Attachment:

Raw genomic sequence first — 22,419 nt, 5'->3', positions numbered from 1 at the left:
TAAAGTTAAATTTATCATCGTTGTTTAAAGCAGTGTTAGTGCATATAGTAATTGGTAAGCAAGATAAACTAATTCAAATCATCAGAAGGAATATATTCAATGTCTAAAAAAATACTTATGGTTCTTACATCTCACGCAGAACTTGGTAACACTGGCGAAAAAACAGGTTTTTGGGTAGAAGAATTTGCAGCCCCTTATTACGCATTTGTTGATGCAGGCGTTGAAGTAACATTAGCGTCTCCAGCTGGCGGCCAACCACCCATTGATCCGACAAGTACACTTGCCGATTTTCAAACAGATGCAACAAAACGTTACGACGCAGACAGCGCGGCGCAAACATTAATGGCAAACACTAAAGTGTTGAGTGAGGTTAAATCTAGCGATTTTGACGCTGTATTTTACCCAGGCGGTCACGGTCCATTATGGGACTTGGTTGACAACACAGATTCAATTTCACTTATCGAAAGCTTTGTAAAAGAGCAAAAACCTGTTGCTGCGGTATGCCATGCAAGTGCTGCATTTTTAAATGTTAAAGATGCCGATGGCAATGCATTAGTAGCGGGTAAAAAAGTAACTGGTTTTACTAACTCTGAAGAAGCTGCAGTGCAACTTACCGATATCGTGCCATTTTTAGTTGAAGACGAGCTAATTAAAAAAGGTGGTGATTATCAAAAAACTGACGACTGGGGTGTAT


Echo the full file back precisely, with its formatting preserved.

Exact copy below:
Raw genomic sequence first — 22,419 nt, 5'->3', positions numbered from 1 at the left:
TAAAGTTAAATTTATCATCGTTGTTTAAAGCAGTGTTAGTGCATATAGTAATTGGTAAGCAAGATAAACTAATTCAAATCATCAGAAGGAATATATTCAATGTCTAAAAAAATACTTATGGTTCTTACATCTCACGCAGAACTTGGTAACACTGGCGAAAAAACAGGTTTTTGGGTAGAAGAATTTGCAGCCCCTTATTACGCATTTGTTGATGCAGGCGTTGAAGTAACATTAGCGTCTCCAGCTGGCGGCCAACCACCCATTGATCCGACAAGTACACTTGCCGATTTTCAAACAGATGCAACAAAACGTTACGACGCAGACAGCGCGGCGCAAACATTAATGGCAAACACTAAAGTGTTGAGTGAGGTTAAATCTAGCGATTTTGACGCTGTATTTTACCCAGGCGGTCACGGTCCATTATGGGACTTGGTTGACAACACAGATTCAATTTCACTTATCGAAAGCTTTGTAAAAGAGCAAAAACCTGTTGCTGCGGTATGCCATGCAAGTGCTGCATTTTTAAATGTTAAAGATGCCGATGGCAATGCATTAGTAGCGGGTAAAAAAGTAACTGGTTTTACTAACTCTGAAGAAGCTGCAGTGCAACTTACCGATATCGTGCCATTTTTAGTTGAAGACGAGCTAATTAAAAAAGGTGGTGATTATCAAAAAACTGACGACTGGGGTGTAT